Hard-boiled eggs are deceptively easy. You just need a pot, some eggs, and water. No fuss with vinegar or poking a hole in the egg shell first, and no stirring or any kind of guesswork. Best part: same directions work for both electric and gas ranges. I'm unsure about induction since I've never used a magnetic induction cooktop, but generally speaking it should be almost identical since you really just need to boil water.
- Put eggs in the pot. The number you can put in the pot is dependent on the size of the eggs and the diameter of the pot, they need room to move around. I'd say no more than four at a time, for most pots and eggs.
- Add enough cold water to the pot to cover the eggs, plus a bit extra.
- Put on stove, turn on to high heat.
- When the water starts boiling, cover and turn off the heat (but leave the pot on the burner), and start a 10 minute timer.
- After those 10 minutes, remove the eggs from the pot and place in a bowl of ice cold water for a while, this stops them from continuing to cook.
We use cold water and heat it to boiling with the eggs already in the pot so that the eggs warm up with the water, thus, the shells won't crack. When prepared this way, they won't overcook, so you won't end up with grey crap around the yolks.
You can store them as-is until you need them, though you should probably mark the container as containing hard-boiled eggs just to avoid confusion later. An easy way to tell the difference between a hard-boiled egg and an uncooked egg is to spin it on the counter, then use your finger to briefly stop it from spinning. An uncooked egg will resume spinning after you lift your finger, since the yolk and white are still moving inside (yay physics), whereas a hard-boiled egg will stay stopped since it's one solid mass (also yay physics).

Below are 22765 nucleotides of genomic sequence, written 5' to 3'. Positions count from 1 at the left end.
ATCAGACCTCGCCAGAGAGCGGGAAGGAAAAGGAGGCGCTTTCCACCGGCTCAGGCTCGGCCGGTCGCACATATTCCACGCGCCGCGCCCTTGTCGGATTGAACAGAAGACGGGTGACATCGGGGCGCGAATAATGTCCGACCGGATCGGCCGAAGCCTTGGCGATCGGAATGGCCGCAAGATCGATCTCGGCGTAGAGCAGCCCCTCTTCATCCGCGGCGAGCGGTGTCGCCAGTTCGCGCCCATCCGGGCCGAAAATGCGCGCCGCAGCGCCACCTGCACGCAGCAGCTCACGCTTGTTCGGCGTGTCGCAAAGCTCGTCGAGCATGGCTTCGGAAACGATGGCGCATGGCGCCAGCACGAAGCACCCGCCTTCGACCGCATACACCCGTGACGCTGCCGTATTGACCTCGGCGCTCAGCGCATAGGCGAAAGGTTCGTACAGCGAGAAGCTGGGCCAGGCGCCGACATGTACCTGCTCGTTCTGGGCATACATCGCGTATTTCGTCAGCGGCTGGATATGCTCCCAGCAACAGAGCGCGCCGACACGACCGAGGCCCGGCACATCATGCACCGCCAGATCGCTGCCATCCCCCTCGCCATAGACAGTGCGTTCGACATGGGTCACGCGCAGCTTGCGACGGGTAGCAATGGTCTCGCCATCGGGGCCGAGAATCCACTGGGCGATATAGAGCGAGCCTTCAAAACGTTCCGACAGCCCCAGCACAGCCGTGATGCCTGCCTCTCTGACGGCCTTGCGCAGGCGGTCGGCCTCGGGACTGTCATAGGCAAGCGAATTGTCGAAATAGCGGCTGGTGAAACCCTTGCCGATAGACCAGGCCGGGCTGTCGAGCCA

A logical thing to do with hard-boiled eggs is make deviled eggs, for which you'll need mustard (preferably spicy brown mustard) and paprika (or smoked paprika). You could also simply slice them and toss them onto a salad or something, but deviled eggs are awesome so let's cover those. Each egg will make two deviled eggs, so keep this in mind.
- Carefully peel a hard-boiled egg. There will be a hollow spot inside, this is an easy place to start peeling (and it's conveniently in a predictable spot every time). Rolling the egg on a plate or cutting board while gently applying pressure can also pre-crack the shell without damaging the egg. Gently squeezing the exposed egg can loosen up the shell as well. It pays to go slowly and carefully with this, so take your time and do it right.
- Make sure the egg is cleaned of little bits of shell. I do this by placing the egg in a bowl of water and gently wiping its surface with my fingers, but you could use running water in your sink for this.
- Slice the egg in half along the longest dimension.
- Carefully remove the yolk from each half of the egg and put it into a bowl. In most cases you can gently push it out from below, careful usage of a spoon can also aid you in extracting the yolk. Don't worry if there's tiny bits of yolk stuck to the white when you're done, this is normal.
- Repeat the above for all eggs that you intend to turn into deviled eggs.
- Add mustard to the bowl of yolk and mix them together thoroughly. I use a fork for this, it works well since the yolk is a lot thicker than the mustard, so you need to mash the two together moreso than stir. I find that the ideal yolk:mustard ratio is close to 1:1. You can definitely end up adding too much mustard, so start small and add small amounts until it Just Looks Right™. If you make deviled eggs regularly, you'll get a feel for it.
- Place yolk/mustard mixture back into the egg halves, it should heap up since you added mustard.
- Sprinkle paprika on top.
- om nom nom.